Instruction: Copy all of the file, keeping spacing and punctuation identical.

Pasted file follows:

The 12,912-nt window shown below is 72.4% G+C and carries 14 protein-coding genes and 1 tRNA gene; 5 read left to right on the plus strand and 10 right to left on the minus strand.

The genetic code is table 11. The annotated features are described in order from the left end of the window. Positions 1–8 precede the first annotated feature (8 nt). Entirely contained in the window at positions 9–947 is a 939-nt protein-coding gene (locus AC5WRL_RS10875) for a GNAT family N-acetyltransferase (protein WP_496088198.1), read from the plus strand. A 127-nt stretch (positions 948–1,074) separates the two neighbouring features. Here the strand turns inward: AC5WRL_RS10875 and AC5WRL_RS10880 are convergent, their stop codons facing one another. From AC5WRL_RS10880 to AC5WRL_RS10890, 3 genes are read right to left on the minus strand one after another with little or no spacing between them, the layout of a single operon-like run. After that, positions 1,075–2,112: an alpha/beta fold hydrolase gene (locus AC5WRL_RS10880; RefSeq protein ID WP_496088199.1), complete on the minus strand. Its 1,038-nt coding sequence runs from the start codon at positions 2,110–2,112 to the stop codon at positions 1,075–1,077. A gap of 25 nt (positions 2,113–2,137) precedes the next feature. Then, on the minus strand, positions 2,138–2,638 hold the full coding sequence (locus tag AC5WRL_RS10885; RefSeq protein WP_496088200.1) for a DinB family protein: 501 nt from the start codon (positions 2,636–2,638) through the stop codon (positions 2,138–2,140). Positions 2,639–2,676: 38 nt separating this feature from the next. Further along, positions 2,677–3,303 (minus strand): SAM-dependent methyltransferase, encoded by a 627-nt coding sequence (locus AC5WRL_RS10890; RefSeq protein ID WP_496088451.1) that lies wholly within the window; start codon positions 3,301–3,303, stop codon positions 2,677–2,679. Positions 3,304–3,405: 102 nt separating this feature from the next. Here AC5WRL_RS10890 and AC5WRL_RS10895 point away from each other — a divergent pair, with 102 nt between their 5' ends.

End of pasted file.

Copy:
The 12,912-nt window shown below is 72.4% G+C and carries 14 protein-coding genes and 1 tRNA gene; 5 read left to right on the plus strand and 10 right to left on the minus strand.

The genetic code is table 11. The annotated features are described in order from the left end of the window. Positions 1–8 precede the first annotated feature (8 nt). Entirely contained in the window at positions 9–947 is a 939-nt protein-coding gene (locus AC5WRL_RS10875) for a GNAT family N-acetyltransferase (protein WP_496088198.1), read from the plus strand. A 127-nt stretch (positions 948–1,074) separates the two neighbouring features. Here the strand turns inward: AC5WRL_RS10875 and AC5WRL_RS10880 are convergent, their stop codons facing one another. From AC5WRL_RS10880 to AC5WRL_RS10890, 3 genes are read right to left on the minus strand one after another with little or no spacing between them, the layout of a single operon-like run. After that, positions 1,075–2,112: an alpha/beta fold hydrolase gene (locus AC5WRL_RS10880; RefSeq protein ID WP_496088199.1), complete on the minus strand. Its 1,038-nt coding sequence runs from the start codon at positions 2,110–2,112 to the stop codon at positions 1,075–1,077. A gap of 25 nt (positions 2,113–2,137) precedes the next feature. Then, on the minus strand, positions 2,138–2,638 hold the full coding sequence (locus tag AC5WRL_RS10885; RefSeq protein WP_496088200.1) for a DinB family protein: 501 nt from the start codon (positions 2,636–2,638) through the stop codon (positions 2,138–2,140). Positions 2,639–2,676: 38 nt separating this feature from the next. Further along, positions 2,677–3,303 (minus strand): SAM-dependent methyltransferase, encoded by a 627-nt coding sequence (locus AC5WRL_RS10890; RefSeq protein ID WP_496088451.1) that lies wholly within the window; start codon positions 3,301–3,303, stop codon positions 2,677–2,679. Positions 3,304–3,405: 102 nt separating this feature from the next. Here AC5WRL_RS10890 and AC5WRL_RS10895 point away from each other — a divergent pair, with 102 nt between their 5' ends.